The “de Blasio Boom”: Progressive Policies Work In New York City

Isaiah J. Poole

The conservative naysayers who predicted that New York City was going to fall into an economic abyss under the unapologetically progressive mayor Bill de Blasio are having to eat their words.

The New York Times on Monday is the latest publication to find that New York City, under his leadership, “has rarely been in better financial shape.”

The city has added a record 248,000 jobs in the last two years, according to numbers cited by the Times from the New York State Department of Labor. And those jobs have come with rising wages, in part because of efforts by de Blasio to increase wages for fast-food workers, city employees and city contractors.

“Of course, a roaring real estate market has left many New Yorkers struggling to pay for housing and has fed a homelessness problem that has bedeviled Mr. de Blasio,” the Times’ news story said. “Still, by virtually any measure, the city continues to do better than the rest of the country in rebounding from the financial crisis, economists said.”

One of those economists is James Parrott of the New York City-based Fiscal Policy Institute, who categorically rejected the notion that the health of the New York City’s economy was driven by Wall Street.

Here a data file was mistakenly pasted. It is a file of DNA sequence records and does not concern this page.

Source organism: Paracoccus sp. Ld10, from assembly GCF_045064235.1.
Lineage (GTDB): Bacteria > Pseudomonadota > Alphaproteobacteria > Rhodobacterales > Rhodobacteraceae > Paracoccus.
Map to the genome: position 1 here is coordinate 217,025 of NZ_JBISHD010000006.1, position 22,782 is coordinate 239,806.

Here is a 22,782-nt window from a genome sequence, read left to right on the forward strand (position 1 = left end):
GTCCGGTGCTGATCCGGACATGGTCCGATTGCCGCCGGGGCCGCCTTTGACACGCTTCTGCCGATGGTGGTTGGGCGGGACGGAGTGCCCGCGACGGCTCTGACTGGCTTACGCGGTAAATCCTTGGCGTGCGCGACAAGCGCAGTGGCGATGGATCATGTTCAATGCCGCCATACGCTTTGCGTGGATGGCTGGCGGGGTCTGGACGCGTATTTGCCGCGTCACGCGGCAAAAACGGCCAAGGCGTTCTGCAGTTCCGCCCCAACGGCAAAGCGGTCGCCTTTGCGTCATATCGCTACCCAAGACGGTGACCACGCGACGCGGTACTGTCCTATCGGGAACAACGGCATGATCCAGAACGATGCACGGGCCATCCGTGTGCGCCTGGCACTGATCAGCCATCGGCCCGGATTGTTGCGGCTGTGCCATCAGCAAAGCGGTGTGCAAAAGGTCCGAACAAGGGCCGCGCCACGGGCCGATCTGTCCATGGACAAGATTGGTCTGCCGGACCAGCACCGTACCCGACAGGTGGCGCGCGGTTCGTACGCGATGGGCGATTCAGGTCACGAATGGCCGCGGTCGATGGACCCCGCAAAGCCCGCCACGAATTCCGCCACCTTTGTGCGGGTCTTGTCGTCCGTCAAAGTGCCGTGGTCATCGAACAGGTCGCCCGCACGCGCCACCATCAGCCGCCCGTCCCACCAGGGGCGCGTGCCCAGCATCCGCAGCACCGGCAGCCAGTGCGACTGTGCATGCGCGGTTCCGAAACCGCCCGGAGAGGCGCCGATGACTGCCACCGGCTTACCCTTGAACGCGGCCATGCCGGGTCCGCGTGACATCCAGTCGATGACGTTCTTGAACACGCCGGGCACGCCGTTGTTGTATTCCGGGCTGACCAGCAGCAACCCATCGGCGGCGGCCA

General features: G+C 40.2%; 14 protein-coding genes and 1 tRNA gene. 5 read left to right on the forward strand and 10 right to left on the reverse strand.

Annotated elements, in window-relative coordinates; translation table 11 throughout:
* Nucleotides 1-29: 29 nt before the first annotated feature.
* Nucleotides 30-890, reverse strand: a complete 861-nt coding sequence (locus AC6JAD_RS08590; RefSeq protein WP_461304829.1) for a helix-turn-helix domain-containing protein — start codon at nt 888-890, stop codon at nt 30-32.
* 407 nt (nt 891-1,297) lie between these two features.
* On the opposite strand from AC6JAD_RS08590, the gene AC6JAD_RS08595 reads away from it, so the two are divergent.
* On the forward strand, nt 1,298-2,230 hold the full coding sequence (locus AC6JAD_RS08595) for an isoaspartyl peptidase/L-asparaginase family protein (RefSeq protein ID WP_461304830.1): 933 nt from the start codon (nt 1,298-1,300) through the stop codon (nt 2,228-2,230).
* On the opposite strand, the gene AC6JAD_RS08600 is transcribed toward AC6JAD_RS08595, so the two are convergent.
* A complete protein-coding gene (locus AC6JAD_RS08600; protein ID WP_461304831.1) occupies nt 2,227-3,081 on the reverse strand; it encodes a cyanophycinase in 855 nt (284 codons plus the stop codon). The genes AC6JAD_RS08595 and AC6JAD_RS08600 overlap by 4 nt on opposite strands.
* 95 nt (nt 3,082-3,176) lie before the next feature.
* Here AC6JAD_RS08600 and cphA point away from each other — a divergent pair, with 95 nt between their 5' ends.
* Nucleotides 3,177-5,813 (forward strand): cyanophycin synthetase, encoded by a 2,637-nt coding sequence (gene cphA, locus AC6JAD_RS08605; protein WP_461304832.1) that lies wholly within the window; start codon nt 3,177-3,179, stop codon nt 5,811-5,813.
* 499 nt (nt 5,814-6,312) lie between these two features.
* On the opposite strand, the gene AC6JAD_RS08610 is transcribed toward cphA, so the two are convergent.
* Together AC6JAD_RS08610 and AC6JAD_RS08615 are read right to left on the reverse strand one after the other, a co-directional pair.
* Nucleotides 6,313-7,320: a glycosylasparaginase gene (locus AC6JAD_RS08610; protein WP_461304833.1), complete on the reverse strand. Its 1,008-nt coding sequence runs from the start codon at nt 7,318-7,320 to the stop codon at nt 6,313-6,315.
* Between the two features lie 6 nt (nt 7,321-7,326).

“Wall Street doesn’t dominate the economy as it did in the city’s past,” he said in an interview. The city’s economic revival, he went on to say, reflects a diversified economy that includes growth in professional services, technology and media, as well as huge growth in tourism. Because the growth is not driven by such elements as Wall Street financial speculation and corporate bonuses, “the expansion hasn’t gotten out of hand,” he said.

Growth has instead been supported by such factors as De Blasio settling a standoff with public sector unions in the city, which resulted in long-term contracts that gave raises for the first time in four years to the city’s more than 300,000 public employees. This past summer, fast-food workers were placed on a path toward a $15 minimum wage, and more recently so were city workers and workers under contract with the city, such as health aides working for nonprofit city grantees.

The New York Times is not the first publication to notice that New York City has continued to thrive under progressive economic policies. In August, Crain’s New York Business said, “the New York City economy can be boiled down to this: The continuing expansion can now be called a boom.” The article concluded, “Former Mayor Michael Bloomberg set the expansion in motion after the Great Recession, but it is probably time to call it the Bloomberg-de Blasio boom.”

New York City’s economic success so far is not only a testament to de Blasio, which the Campaign for America’s Future honored as a progressive champion in 2014. It is a testament to the fact that policies that start with boosting the well-being of workers have ripple effects that benefit everyone – which is not something that can be said for policies that seek to first benefit those at the top.

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